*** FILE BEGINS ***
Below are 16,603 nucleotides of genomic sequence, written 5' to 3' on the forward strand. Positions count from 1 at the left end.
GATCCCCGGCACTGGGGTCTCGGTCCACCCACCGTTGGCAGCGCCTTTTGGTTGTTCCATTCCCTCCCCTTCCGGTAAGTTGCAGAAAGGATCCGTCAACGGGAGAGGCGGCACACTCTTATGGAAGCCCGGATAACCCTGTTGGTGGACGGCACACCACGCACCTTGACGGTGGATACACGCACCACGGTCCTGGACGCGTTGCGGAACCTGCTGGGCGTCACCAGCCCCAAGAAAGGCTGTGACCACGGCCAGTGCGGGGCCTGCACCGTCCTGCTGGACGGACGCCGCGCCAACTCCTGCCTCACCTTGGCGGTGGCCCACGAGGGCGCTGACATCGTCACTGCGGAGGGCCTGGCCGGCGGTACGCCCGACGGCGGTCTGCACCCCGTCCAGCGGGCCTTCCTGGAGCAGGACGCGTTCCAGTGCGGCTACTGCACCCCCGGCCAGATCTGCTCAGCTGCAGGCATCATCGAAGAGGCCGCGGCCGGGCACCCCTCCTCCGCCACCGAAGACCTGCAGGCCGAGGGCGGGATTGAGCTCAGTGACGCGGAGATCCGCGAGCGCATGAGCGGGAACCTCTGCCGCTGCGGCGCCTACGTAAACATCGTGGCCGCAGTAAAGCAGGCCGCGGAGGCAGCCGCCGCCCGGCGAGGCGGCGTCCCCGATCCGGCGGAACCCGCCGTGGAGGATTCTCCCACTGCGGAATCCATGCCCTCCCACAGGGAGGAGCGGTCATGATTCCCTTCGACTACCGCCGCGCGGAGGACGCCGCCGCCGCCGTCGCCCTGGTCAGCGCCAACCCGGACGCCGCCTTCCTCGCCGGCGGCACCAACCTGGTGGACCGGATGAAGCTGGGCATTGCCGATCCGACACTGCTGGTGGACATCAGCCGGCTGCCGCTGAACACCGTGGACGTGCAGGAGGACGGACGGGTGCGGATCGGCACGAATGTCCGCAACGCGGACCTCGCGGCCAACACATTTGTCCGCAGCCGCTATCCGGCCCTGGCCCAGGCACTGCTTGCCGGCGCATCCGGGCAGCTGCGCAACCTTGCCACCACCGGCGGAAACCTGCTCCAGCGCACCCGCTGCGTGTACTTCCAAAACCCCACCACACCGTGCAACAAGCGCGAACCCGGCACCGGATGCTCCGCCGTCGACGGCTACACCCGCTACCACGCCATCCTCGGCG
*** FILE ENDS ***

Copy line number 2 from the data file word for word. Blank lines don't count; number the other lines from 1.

GATCCCCGGCACTGGGGTCTCGGTCCACCCACCGTTGGCAGCGCCTTTTGGTTGTTCCATTCCCTCCCCTTCCGGTAAGTTGCAGAAAGGATCCGTCAACGGGAGAGGCGGCACACTCTTATGGAAGCCCGGATAACCCTGTTGGTGGACGGCACACCACGCACCTTGACGGTGGATACACGCACCACGGTCCTGGACGCGTTGCGGAACCTGCTGGGCGTCACCAGCCCCAAGAAAGGCTGTGACCACGGCCAGTGCGGGGCCTGCACCGTCCTGCTGGACGGACGCCGCGCCAACTCCTGCCTCACCTTGGCGGTGGCCCACGAGGGCGCTGACATCGTCACTGCGGAGGGCCTGGCCGGCGGTACGCCCGACGGCGGTCTGCACCCCGTCCAGCGGGCCTTCCTGGAGCAGGACGCGTTCCAGTGCGGCTACTGCACCCCCGGCCAGATCTGCTCAGCTGCAGGCATCATCGAAGAGGCCGCGGCCGGGCACCCCTCCTCCGCCACCGAAGACCTGCAGGCCGAGGGCGGGATTGAGCTCAGTGACGCGGAGATCCGCGAGCGCATGAGCGGGAACCTCTGCCGCTGCGGCGCCTACGTAAACATCGTGGCCGCAGTAAAGCAGGCCGCGGAGGCAGCCGCCGCCCGGCGAGGCGGCGTCCCCGATCCGGCGGAACCCGCCGTGGAGGATTCTCCCACTGCGGAATCCATGCCCTCCCACAGGGAGGAGCGGTCATGATTCCCTTCGACTACCGCCGCGCGGAGGACGCCGCCGCCGCCGTCGCCCTGGTCAGCGCCAACCCGGACGCCGCCTTCCTCGCCGGCGGCACCAACCTGGTGGACCGGATGAAGCTGGGCATTGCCGATCCGACACTGCTGGTGGACATCAGCCGGCTGCCGCTGAACACCGTGGACGTGCAGGAGGACGGACGGGTGCGGATCGGCACGAATGTCCGCAACGCGGACCTCGCGGCCAACACATTTGTCCGCAGCCGCTATCCGGCCCTGGCCCAGGCACTGCTTGCCGGCGCATCCGGGCAGCTGCGCAACCTTGCCACCACCGGCGGAAACCTGCTCCAGCGCACCCGCTGCGTGTACTTCCAAAACCCCACCACACCGTGCAACAAGCGCGAACCCGGCACCGGATGCTCCGCCGTCGACGGCTACACCCGCTACCACGCCATCCTCGGCG